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If the content of another Microsoft Word document is relevant to the content in a Word doc you’re currently working on, you can embed or migrate the text of that document into your current document. Here’s how.

First, open the Word document that you would like to add the contents of, or embed, another Word document to.

RELATED: How to Insert a PDF into Microsoft Word

Next, head over to the “Text” group of the “Insert” tab and click the down arrow next to the “Object” option.

A drop-down menu will appear. There are two options to choose from here: “Object” and “Text From File.”

  • Object: Embeds an object such as a Word document or Excel chart
  • Text From File: Inserts the text from another file into your Word document

The “Text From File” option is essentially a quicker way to copy and paste the content of another file into this one.

Try it out by clicking the “Text From File” option in the drop-down menu.

File Explorer (Finder on Mac) will open. Find the file you would like to copy the text from, select it, then click “Insert.”

The contents of that Word doc will now appear in the current Word document. This works well if there isn’t a lot of content in the other Word document, but if there is, embedding it may be a better option.

Back at the “Object” drop-down menu (Insert > Text group > Object), click the “Object” option.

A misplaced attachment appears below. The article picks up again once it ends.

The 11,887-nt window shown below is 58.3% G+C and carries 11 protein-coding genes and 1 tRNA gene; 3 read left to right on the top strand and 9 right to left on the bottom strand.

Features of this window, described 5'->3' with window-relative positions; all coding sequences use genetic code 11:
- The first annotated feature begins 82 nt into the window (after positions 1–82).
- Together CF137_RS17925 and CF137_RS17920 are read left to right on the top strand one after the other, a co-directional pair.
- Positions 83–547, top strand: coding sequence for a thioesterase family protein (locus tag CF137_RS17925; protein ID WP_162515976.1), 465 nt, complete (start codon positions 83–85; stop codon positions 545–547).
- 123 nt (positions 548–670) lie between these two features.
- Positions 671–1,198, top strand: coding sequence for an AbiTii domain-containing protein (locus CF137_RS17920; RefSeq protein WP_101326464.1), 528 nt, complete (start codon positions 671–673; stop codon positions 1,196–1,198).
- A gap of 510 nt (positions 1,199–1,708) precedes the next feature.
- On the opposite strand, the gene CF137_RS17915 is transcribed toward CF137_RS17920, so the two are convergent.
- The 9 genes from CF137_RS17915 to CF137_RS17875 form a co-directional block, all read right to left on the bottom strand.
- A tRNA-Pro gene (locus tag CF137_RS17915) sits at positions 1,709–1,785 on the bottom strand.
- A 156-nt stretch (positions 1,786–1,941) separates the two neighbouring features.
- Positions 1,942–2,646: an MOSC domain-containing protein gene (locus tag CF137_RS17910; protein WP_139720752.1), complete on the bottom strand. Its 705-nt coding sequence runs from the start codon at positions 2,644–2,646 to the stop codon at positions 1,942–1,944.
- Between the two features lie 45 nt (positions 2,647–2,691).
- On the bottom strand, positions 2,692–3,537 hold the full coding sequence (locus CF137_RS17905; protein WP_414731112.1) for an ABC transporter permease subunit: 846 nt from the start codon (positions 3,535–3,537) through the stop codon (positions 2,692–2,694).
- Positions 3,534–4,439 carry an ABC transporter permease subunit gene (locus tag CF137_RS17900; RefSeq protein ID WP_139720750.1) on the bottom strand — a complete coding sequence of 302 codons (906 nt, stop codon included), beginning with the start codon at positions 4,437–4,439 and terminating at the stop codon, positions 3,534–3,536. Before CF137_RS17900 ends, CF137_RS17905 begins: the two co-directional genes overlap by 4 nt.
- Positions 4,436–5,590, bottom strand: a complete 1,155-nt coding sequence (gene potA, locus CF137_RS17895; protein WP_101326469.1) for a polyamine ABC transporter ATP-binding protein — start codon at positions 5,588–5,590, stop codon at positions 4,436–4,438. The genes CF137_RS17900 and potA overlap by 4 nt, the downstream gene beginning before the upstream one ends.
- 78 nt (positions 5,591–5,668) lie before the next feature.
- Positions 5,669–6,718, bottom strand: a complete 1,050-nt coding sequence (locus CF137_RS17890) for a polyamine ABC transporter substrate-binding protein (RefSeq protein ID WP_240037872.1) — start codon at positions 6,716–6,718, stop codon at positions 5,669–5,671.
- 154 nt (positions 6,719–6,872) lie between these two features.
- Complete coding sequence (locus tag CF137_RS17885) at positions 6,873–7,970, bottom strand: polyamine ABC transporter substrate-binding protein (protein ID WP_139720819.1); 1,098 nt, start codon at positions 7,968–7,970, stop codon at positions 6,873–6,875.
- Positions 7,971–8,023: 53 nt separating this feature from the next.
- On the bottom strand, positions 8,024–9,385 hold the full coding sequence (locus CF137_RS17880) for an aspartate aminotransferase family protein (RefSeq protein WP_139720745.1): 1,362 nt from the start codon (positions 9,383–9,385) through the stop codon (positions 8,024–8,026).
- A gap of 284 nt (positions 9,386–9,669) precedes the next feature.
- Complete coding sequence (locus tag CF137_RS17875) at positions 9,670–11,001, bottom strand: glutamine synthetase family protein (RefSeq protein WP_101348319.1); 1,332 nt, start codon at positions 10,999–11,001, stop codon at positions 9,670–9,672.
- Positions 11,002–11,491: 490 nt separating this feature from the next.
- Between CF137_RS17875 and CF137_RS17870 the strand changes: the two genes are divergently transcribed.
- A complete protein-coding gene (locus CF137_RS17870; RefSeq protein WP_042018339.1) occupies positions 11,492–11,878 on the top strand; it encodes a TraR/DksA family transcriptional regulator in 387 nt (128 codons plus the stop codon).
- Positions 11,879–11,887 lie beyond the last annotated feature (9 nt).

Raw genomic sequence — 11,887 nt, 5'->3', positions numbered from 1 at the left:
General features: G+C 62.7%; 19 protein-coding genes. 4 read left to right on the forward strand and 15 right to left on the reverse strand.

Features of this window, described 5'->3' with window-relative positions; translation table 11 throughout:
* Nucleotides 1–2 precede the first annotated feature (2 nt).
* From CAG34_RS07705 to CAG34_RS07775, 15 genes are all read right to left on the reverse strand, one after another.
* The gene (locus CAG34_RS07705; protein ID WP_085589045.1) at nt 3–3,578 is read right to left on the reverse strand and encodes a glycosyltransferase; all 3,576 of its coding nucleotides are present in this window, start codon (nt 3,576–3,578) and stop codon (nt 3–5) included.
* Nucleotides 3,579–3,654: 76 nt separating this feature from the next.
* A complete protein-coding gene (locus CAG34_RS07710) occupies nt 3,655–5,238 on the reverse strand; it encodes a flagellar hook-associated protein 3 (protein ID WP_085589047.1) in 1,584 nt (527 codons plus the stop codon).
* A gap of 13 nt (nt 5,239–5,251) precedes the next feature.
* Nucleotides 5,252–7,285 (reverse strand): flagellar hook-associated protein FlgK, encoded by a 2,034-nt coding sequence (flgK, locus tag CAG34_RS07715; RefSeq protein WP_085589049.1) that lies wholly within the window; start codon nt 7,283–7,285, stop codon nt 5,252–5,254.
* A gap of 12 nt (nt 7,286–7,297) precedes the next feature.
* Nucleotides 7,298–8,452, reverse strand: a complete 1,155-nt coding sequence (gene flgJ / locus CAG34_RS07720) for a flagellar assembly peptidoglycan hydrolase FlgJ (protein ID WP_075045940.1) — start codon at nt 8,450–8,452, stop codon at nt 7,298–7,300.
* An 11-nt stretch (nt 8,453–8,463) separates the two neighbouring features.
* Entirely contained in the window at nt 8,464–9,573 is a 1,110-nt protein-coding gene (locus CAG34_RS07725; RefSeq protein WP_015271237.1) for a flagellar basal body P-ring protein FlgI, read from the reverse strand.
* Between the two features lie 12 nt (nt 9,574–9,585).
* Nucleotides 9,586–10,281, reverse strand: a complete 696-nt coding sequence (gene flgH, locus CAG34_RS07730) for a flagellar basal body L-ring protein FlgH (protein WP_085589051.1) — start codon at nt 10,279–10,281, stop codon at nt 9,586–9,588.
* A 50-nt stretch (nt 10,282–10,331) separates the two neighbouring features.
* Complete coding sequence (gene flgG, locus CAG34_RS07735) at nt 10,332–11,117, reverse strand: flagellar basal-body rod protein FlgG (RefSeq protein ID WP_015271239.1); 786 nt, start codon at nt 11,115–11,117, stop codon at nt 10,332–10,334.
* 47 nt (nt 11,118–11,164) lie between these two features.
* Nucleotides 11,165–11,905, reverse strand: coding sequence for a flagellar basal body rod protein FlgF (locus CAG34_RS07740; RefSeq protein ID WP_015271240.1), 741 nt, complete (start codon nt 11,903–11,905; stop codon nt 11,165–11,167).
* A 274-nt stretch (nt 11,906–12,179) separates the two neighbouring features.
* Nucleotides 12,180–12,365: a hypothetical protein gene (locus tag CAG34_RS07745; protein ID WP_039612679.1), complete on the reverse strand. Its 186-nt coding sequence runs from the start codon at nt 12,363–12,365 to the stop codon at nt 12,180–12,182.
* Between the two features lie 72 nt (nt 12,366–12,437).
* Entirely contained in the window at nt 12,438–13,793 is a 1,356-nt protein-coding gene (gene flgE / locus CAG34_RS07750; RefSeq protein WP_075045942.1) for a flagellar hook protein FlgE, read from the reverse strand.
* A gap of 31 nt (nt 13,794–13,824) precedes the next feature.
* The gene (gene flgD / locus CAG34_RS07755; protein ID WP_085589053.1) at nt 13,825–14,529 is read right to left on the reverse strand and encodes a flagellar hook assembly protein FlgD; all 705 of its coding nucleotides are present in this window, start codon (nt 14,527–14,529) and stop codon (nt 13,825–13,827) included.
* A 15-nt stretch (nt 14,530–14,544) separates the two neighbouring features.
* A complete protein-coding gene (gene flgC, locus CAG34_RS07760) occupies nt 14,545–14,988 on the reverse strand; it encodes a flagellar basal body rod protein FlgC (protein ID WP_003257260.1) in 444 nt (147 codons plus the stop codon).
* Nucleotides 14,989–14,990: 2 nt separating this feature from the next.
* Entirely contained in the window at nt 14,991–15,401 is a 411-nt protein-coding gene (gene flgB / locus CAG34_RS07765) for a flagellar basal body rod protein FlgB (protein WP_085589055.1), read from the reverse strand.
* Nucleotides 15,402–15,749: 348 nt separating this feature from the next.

The “Object” window will appear. Select the “Create From File” tab and then click “Browse.” The “Create From File” option will appear as a button in the bottom-left corner of the window on Mac.

File Explorer (Finder on Mac) will appear. Find the file you want to embed, select it, then click “Insert.”

The file path of the selected file will now appear in the text box next to “Browse.” Now, you need to decide how you want to insert the object. You have two options:

  • Link to File: Inserts the contents of the selected file into your Word document and creates a link back to the source file. Changes made to the source file will be reflected in your document. Selecting “Link to File” by itself will insert the content of the other file inside a text box.
  • Display as Icon: Inserts an icon to show the reader that there is an embedded object. This is ideal when saving space is imperative.

We’ll check both options in this example.

The file will now be embedded in your Word document. Double-clicking the icon will open the second Word file.

One caveat with this method is moving the source file would break the embedded object’s link. For this reason, Microsoft prevents you from being able to move the source file to a different location. If you try, you’ll receive this message:

If you need to move the source file to another location, you’ll need to remove the embedded link, move the source file, and then re-embed the file following the steps in this article.

Marshall Gunnell
Marshall Gunnell is a writer with experience in the data storage industry. He worked at Synology, and most recently as CMO and technical staff writer at StorageReview. He's currently an API/Software Technical Writer at LINE Corporation in Tokyo, Japan, runs ITEnterpriser, a data-storage and cybersecurity-focused online media, and plays with development, with his RAID calculator being his first public project.
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